Married to Lord Darnley, Mary Stuart, Queen of Scots, had been, by most accounts, subject to a horrendous period. After she was made to witness the murder of her secretary, Riccio, her advisors had decided that something need be done. A conference was held at Craigmillar Castle. Shortly afterward, Lord Darnley had been blown up at Kirk-o-Fields map.
The conference, famously known as The Conference of Craigmillar, between Mary and her nobles, regarded the problem of Lord Darnley and took place some time toward the end of 1566. Attending were Lethington, Argyll, the Lord Justice, Bothwell, his cousin, Sir James Balfour, later, President of the Court of Session, Huntly, the Chancellor, and Maitland, the Secretary, the former acting as spokesperson. A divorce had been proposed though this was rejected by the Queen: “Her Grace answerit, that under twa conditions she might understand the same – the ane, that the divorcement were made lawfully; the other, that it war not prejudice to her son – otherwise her hyness would rather endure all torments, and abyde the perils that might chance her in her grace’s lifetime.”
Resulting from the conference was a bond signed by four of those present, namely, Argyll, Huntly, Maitland and Bothwell (or so it was to be alleged). The bond, known as The Craigmillar Bond, stated, to the effect, “That forsaemickle it was thought expedient and maist profitable for the commonwealth, by the haill nobility and lords under subscryvit, that sic ane young fool and proud tyrant suld not reign or bear rule over them; and that for divers causes, therefore, they had all concluded that he suld be put off by ane way or another – and whosoever suld take the deed in hand, or do it, they suld defend and fortify it as themselves.” This, taken from an account in the Pitcairn’s Criminal Trials, cited from memory by the Laird of Ormiston during a confession for his part in the murder.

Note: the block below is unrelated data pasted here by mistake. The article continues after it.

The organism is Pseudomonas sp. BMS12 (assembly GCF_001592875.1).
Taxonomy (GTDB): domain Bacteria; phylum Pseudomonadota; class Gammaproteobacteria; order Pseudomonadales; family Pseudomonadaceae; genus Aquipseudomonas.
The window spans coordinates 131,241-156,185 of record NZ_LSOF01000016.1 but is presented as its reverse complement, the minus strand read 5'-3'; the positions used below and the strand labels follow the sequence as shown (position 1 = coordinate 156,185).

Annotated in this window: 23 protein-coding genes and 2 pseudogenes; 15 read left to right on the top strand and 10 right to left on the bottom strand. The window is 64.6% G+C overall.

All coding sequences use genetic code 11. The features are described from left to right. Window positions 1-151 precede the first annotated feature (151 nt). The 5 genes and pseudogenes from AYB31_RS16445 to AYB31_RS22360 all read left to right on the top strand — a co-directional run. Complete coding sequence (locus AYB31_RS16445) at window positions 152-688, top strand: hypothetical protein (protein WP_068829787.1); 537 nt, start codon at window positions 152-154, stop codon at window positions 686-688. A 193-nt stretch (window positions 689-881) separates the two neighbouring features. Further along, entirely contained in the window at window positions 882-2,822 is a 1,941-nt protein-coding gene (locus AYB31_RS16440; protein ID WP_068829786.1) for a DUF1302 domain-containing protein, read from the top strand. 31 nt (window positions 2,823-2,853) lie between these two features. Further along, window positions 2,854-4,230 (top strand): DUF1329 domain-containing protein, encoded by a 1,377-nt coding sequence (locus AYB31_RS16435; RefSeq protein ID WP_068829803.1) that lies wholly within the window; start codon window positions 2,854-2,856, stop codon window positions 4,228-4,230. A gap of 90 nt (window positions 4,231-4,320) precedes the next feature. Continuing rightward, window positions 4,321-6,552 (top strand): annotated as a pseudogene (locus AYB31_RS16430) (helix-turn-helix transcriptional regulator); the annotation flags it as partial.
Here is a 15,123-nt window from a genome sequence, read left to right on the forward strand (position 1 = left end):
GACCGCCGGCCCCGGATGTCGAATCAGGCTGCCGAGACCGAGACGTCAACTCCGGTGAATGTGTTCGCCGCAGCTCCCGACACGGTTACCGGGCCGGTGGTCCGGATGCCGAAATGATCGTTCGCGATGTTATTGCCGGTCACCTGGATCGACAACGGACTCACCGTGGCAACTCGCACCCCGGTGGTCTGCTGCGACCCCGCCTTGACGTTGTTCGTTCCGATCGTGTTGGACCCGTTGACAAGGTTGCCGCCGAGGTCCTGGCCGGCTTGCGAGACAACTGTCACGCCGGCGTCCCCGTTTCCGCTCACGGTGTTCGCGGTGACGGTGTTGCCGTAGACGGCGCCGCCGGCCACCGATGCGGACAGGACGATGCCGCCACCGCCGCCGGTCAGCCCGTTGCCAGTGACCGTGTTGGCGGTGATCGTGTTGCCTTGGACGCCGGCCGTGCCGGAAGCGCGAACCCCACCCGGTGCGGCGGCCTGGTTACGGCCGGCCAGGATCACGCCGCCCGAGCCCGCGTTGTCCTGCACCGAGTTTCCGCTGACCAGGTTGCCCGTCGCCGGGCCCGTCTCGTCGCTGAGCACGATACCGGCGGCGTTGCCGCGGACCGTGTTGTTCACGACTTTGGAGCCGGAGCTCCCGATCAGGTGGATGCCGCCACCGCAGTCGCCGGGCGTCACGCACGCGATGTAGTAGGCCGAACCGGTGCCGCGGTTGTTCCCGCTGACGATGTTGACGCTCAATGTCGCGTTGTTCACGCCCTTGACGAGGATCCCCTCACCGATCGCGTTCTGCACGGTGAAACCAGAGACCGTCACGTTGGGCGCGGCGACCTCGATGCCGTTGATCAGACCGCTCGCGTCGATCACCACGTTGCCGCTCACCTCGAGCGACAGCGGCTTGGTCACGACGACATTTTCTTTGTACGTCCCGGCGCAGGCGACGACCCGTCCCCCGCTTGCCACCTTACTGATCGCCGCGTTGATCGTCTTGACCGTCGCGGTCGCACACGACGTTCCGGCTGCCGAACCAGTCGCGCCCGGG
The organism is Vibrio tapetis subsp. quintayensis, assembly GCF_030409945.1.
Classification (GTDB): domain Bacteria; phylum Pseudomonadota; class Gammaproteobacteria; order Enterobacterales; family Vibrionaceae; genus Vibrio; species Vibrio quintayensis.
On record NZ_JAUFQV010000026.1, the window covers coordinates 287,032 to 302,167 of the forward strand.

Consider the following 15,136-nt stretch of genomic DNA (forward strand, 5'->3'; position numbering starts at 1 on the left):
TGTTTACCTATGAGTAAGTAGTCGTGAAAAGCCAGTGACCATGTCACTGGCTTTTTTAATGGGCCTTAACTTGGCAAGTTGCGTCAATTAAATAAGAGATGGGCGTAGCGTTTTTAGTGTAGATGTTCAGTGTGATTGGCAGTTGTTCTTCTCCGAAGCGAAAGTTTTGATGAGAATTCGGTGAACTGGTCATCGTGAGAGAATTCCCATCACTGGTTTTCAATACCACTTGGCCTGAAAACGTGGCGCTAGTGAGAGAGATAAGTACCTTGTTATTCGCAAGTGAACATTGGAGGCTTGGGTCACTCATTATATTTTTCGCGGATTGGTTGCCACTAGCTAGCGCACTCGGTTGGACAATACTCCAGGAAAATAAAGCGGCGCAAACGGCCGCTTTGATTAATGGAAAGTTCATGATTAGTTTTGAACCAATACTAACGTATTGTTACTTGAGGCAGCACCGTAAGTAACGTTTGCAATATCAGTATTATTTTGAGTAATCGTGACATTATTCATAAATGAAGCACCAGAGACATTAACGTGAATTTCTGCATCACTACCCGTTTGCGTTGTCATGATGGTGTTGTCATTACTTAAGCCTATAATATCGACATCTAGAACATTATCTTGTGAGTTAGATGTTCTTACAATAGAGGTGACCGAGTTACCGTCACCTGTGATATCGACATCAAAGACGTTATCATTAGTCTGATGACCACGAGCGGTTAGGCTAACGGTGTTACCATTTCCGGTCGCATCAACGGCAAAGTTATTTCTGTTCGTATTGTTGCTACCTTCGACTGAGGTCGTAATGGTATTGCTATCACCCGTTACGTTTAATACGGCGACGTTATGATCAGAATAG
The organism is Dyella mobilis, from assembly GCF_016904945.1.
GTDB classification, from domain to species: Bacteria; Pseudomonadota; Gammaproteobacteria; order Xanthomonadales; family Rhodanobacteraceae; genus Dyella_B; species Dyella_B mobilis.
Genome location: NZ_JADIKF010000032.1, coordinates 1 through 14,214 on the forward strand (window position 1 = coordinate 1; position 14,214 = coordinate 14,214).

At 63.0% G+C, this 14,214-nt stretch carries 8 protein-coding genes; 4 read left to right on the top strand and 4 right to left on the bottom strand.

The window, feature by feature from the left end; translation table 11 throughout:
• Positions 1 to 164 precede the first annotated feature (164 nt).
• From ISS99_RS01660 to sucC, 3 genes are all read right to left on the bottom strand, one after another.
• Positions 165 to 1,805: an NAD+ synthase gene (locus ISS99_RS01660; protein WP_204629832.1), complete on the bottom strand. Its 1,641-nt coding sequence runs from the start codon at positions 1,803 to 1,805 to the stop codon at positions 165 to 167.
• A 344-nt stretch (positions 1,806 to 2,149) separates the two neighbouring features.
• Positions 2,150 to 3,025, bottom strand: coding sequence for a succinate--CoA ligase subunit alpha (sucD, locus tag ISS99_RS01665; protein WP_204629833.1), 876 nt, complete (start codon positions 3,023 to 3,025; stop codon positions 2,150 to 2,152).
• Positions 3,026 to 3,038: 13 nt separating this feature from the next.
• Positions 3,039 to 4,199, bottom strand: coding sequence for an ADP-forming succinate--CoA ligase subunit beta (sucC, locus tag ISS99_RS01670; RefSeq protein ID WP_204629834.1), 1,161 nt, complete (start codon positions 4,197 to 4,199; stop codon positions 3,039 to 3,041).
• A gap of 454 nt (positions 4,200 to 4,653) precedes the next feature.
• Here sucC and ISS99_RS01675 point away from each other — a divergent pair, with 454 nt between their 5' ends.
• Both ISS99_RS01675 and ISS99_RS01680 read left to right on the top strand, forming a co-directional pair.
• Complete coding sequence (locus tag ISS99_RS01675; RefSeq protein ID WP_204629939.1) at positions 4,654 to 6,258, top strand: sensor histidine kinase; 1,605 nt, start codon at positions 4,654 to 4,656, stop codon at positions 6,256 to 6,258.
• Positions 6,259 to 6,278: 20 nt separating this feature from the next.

The Murder of Lord Darnley
Lord Darnley had been recovering from a spell of smallpox in Glasgow. At the behest of his wifeit was suggested he should continue his convalescence in the fresh air and ‘pleasant’
surroundings of Craigmillar Castle. This had been the plan. But at some point Darnley changed his mind and had begun to
suspect some danger and, upon advice from his circle, and, not least, considering the evil deeds that had previously befallen the Earl of Mar, had instead returned to one his town houses, Kirk-o-Fields, just inside the town walls.
Only a few months after the murder of Darnley, the Queen married Bothwell, a leading actor, it was generally regarded, in the plot. The Laird of Ormiston, having been convicted of the murder at a trial six years later, had made a confession during his last moments such that Bothwell had spoken to him just two days before the murderous deed and that he “utterly refused to join the plot”. Bothwell, at this time, had shown him the Bond, drawn up by Sir James Balfour,and signed by Huntly, Argyll, Maitland and Sir James. In Birrel’s Diary, it had been noted that, on the 3rd January, 1568, four of Bothwell’s servitors “ver hangit and quarted, and their bodies brunt for murther of ye King”. Over the years, and after much quarrelling between those concerned, also found guilty and convicted of being “art and part” to the crime were the Regent Morton, Archibald Douglas, Sir James Balfour, Maitland, Huntly, Argyll and a number others. Though publicly charged, nothing was ever discovered which could incriminate the Queen, nor, indeed, Bothwell. Tom Speedy, in his excellent book, Craigmillar and its Environs, explains “From this fact many have concluded that the Queen could not have been altogether ignorant of the dark deed consummated at Kirk-of-Field.”
Bothwell subsequently escaped to Denmark and died there in 1578. Mary, Queen of Scots abdicated the throne and fled to England seeking refuge with Queen Elizabeth I of England. She was later to be found guilty of treason and a plot to assassinate Elizabeth and was famously put to death by way of a clumsily executed beheading.